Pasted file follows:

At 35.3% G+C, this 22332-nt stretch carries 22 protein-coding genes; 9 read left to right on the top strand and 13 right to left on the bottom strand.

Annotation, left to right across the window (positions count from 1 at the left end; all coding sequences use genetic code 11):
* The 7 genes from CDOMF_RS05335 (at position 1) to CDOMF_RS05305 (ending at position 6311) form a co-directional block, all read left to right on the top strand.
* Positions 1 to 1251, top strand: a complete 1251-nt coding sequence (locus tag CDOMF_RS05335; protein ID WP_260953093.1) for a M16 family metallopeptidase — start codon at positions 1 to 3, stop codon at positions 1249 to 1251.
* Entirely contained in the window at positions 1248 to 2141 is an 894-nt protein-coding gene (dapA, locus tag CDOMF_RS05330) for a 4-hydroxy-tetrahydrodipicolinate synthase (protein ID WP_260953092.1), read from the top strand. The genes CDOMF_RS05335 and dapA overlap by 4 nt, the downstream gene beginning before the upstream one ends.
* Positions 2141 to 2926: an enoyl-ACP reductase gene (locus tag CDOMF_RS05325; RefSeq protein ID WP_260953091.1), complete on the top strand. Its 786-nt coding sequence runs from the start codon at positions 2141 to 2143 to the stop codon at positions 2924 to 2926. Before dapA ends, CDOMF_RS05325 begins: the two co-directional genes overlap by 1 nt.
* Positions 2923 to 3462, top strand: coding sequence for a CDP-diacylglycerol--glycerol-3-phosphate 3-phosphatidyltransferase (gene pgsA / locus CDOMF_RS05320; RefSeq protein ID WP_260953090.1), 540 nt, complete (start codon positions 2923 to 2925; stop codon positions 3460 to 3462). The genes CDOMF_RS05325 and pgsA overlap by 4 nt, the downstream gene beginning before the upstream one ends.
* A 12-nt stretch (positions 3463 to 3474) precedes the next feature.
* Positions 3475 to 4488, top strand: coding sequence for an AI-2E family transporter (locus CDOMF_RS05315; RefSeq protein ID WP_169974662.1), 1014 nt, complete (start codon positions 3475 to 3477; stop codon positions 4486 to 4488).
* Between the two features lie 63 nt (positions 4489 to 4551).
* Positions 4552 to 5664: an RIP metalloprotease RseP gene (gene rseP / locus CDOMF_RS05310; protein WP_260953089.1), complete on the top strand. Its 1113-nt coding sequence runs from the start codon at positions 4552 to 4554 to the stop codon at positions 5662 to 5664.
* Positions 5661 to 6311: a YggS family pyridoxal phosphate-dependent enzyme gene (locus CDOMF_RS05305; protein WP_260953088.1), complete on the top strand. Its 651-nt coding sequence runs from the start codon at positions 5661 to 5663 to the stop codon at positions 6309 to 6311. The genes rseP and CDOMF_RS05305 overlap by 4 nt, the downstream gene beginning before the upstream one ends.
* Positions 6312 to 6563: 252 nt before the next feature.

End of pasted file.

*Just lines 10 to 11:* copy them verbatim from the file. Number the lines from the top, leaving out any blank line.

* Between the two features lie 63 nt (positions 4489 to 4551).
* Positions 4552 to 5664: an RIP metalloprotease RseP gene (gene rseP / locus CDOMF_RS05310; protein WP_260953089.1), complete on the top strand. Its 1113-nt coding sequence runs from the start codon at positions 4552 to 4554 to the stop codon at positions 5662 to 5664.